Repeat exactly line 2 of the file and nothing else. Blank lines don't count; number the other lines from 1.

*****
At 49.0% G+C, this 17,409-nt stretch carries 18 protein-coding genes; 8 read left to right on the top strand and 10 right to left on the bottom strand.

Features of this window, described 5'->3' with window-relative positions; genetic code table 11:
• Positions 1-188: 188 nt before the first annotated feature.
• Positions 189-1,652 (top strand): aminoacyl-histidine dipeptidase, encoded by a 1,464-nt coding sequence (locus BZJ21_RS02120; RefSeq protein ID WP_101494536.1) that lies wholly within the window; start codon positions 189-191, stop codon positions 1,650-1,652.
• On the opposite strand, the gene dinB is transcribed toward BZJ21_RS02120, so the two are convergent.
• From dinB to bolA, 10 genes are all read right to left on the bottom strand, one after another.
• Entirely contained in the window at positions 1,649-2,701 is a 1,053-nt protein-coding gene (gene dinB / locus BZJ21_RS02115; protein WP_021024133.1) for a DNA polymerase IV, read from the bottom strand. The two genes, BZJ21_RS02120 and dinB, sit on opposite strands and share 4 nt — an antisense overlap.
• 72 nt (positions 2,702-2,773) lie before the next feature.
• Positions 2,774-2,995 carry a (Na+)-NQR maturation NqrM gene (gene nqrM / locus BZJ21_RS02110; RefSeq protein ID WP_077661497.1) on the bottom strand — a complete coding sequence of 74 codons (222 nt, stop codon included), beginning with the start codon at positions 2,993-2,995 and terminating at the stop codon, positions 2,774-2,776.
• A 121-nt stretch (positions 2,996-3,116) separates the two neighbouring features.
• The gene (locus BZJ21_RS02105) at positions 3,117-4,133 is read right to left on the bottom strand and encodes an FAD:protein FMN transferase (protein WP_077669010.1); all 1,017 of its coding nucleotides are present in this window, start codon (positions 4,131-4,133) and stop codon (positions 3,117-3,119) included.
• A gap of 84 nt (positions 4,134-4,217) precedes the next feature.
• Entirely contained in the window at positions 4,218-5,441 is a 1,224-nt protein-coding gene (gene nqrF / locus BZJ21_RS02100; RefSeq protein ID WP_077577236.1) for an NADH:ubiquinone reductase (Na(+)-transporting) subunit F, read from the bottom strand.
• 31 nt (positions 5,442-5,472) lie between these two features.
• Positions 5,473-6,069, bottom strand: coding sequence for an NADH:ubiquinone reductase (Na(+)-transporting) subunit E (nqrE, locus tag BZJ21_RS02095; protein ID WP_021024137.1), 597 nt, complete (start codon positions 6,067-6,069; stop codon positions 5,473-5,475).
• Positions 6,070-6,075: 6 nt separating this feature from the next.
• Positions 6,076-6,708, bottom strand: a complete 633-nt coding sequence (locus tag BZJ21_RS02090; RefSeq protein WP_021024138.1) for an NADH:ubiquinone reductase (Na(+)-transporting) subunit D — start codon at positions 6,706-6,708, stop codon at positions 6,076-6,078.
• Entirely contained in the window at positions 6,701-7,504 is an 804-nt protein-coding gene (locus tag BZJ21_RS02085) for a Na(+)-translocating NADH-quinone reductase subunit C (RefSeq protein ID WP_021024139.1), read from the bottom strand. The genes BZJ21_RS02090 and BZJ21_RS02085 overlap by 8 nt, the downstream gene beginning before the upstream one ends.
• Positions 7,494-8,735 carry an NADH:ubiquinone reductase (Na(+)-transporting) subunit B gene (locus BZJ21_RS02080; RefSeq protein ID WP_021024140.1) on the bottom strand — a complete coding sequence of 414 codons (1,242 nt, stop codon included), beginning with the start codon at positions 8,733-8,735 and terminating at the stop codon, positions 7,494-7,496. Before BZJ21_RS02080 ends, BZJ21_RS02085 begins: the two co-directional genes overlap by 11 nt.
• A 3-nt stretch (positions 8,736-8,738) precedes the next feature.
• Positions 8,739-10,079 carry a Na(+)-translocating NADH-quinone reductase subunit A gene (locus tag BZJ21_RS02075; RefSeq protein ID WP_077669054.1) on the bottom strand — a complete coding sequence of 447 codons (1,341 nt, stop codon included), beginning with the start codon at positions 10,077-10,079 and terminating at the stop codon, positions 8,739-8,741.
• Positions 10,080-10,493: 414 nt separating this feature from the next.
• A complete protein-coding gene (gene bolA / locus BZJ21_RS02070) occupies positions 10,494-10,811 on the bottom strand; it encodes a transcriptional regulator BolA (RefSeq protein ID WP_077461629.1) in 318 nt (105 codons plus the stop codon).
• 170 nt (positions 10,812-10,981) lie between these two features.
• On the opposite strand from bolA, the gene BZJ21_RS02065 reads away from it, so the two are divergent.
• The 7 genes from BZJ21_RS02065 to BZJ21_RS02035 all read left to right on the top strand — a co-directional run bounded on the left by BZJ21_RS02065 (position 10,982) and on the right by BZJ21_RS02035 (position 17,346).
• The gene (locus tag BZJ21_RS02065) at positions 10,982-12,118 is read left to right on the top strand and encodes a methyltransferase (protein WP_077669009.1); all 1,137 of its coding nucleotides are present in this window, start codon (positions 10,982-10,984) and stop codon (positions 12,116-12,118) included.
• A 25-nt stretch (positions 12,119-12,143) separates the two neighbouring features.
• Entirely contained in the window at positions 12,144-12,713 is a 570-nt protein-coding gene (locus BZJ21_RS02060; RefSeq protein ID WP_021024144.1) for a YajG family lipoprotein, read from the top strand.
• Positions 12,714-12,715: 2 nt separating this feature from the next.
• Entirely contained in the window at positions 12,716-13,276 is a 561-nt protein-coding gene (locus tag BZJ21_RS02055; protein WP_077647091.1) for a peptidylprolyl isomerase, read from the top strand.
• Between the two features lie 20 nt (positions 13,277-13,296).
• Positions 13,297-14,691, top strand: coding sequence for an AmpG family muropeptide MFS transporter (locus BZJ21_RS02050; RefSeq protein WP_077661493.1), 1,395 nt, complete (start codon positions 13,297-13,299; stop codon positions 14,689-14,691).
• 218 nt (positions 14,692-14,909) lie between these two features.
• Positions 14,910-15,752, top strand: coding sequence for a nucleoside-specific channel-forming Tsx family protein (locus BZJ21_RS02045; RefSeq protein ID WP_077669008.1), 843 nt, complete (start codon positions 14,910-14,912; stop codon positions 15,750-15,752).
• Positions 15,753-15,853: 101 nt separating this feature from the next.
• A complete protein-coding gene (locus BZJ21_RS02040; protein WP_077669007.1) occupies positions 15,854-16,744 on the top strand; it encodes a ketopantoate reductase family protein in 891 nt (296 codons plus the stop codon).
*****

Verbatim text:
Features of this window, described 5'->3' with window-relative positions; genetic code table 11: